Fourth-grade teacher Todd Flory enjoys reading Harry Potter with his students at Wheatland Elementary in Wichita, Kansas. But captivated as the kids are by Quidditch, floating candles, and paintings that talk, Flory is working with them on something else—building empathy.
“We use the book to talk about the importance of understanding and accepting people who are different,” Flory says. Through the medium of books, he feels he is helping students become more sensitive to the feelings and experiences of others.
Research supports the idea that reading can expand students’ worldviews and build empathy. In an article in an American Psychological Association journal, academics from Italy and the United Kingdom found that the Harry Potter books in particular helped students gain an understanding of others. That’s important, says David Kidd, a postdoctoral fellow at the Harvard Graduate School of Education who has studied empathy and literature. “We tend not to extend empathy to people in other groups as readily as we do to people in our own groups. By reading stories showing people who are different from us, it helps us see them as full people.”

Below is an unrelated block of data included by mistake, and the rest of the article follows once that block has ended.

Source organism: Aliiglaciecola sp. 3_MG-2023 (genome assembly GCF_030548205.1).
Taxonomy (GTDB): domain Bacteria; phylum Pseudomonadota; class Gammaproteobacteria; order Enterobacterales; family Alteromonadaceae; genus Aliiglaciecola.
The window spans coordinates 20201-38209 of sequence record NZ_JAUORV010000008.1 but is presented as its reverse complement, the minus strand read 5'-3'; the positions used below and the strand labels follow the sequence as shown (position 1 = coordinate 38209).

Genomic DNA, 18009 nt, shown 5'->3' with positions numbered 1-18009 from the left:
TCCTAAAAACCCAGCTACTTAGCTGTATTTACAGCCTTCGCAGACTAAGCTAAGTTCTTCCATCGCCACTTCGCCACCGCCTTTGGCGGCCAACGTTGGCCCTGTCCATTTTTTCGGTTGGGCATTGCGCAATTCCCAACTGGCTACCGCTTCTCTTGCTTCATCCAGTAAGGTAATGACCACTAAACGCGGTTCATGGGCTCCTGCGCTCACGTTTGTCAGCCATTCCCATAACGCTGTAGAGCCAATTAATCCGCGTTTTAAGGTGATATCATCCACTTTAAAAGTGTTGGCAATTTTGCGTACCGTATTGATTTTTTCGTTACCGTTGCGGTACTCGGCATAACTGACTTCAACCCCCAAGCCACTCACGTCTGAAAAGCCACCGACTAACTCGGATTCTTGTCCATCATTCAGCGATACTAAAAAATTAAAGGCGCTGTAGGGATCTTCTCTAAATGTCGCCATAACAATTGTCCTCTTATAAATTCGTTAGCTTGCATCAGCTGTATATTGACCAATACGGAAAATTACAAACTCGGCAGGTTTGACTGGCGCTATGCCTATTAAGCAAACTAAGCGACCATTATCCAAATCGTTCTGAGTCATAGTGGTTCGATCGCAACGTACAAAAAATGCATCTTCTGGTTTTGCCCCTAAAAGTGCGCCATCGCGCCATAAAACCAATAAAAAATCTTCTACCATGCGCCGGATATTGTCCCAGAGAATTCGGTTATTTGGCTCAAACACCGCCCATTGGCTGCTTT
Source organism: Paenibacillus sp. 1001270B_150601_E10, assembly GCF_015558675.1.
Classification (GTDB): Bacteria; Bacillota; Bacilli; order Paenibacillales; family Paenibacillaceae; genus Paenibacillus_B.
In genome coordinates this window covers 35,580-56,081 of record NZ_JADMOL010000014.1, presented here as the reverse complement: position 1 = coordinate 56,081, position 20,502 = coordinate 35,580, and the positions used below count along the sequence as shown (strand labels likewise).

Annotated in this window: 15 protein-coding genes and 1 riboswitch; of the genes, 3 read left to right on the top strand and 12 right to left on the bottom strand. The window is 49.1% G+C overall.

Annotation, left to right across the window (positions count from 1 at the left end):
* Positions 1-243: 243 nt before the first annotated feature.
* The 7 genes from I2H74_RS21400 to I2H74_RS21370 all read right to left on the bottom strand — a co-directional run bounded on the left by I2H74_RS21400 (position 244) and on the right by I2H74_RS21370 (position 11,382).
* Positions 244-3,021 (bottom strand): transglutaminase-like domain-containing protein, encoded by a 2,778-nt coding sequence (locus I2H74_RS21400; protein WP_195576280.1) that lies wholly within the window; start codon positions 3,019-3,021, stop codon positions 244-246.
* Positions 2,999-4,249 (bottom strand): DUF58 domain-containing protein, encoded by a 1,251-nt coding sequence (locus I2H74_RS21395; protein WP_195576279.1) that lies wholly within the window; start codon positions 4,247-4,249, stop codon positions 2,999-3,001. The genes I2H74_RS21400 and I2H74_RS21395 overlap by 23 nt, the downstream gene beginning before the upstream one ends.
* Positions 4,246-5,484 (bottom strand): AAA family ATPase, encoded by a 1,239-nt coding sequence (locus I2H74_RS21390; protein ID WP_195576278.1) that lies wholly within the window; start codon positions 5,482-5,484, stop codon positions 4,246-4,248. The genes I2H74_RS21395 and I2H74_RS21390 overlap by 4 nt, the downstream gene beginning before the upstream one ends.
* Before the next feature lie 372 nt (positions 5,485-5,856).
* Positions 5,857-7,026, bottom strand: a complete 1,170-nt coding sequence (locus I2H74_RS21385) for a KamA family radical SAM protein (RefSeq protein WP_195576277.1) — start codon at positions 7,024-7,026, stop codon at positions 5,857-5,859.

Author Alan Gratz, whose book Refugee tells stories of children fleeing persecution, hopes his novel opens students’ minds and hearts to diverse experiences. “The plight of refugees is so far removed from many children’s lives, thankfully. But that distance means they are often unable to understand who these people are, and why they’re walking for days and weeks and thousands of miles to find new homes,” Gratz says. (His latest book, Grenade, deals with moral issues faced by Japanese teens during World War II.)
Want to use fiction, nonfiction, and poetry to build empathy and develop students’ literacy skills? Read on!
Learn From Fiction
“Literature is an excellent tool for building empathy. It’s like a match made in heaven,” says Heather Schwartz, practice specialist at the Collaborative for Academic, Social and Emotional Learning. “When we read stories, we ask ourselves, ‘Why is the character doing this? What’s going on with him or her?’”
Consider Wonder, by R. J. Palacio. It’s told from various perspectives and is about a boy named August who has facial deformities and is encountering school for the first time. One study conducted by a psychology professor at Virginia’s Mary Baldwin University in collaboration with a sixth-grade English teacher found that sixth graders who read Wonder showed improvement in looking at things from others’ perspectives. That’s no surprise to third-grade teacher Stacie Delaney, who teaches at Tabernacle Elementary School in New Jersey and has read the book with her students. “One of my students has a significant disability; she used to have a tracheostomy tube. My students understand that in the book, August looks different but that’s okay. We all look different,” she says.